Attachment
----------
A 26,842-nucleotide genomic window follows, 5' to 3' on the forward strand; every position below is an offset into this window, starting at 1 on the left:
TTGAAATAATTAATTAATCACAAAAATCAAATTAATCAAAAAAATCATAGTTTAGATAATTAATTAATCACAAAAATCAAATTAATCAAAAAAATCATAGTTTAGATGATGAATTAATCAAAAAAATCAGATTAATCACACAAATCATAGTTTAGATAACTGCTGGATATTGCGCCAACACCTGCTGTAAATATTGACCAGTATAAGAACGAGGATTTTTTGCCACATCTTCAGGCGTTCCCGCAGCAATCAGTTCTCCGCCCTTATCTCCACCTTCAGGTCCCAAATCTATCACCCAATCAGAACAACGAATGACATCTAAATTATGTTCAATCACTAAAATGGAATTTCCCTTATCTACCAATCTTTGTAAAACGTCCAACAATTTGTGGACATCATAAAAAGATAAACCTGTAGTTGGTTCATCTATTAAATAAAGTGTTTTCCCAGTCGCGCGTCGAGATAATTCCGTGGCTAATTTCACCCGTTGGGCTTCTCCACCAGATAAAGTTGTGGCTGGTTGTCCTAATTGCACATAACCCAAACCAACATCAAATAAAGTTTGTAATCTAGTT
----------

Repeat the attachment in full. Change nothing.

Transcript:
A 26,842-nucleotide genomic window follows, 5' to 3' on the forward strand; every position below is an offset into this window, starting at 1 on the left:
TTGAAATAATTAATTAATCACAAAAATCAAATTAATCAAAAAAATCATAGTTTAGATAATTAATTAATCACAAAAATCAAATTAATCAAAAAAATCATAGTTTAGATGATGAATTAATCAAAAAAATCAGATTAATCACACAAATCATAGTTTAGATAACTGCTGGATATTGCGCCAACACCTGCTGTAAATATTGACCAGTATAAGAACGAGGATTTTTTGCCACATCTTCAGGCGTTCCCGCAGCAATCAGTTCTCCGCCCTTATCTCCACCTTCAGGTCCCAAATCTATCACCCAATCAGAACAACGAATGACATCTAAATTATGTTCAATCACTAAAATGGAATTTCCCTTATCTACCAATCTTTGTAAAACGTCCAACAATTTGTGGACATCATAAAAAGATAAACCTGTAGTTGGTTCATCTATTAAATAAAGTGTTTTCCCAGTCGCGCGTCGAGATAATTCCGTGGCTAATTTCACCCGTTGGGCTTCTCCACCAGATAAAGTTGTGGCTGGTTGTCCTAATTGCACATAACCCAAACCAACATCAAATAAAGTTTGTAATCTAGTT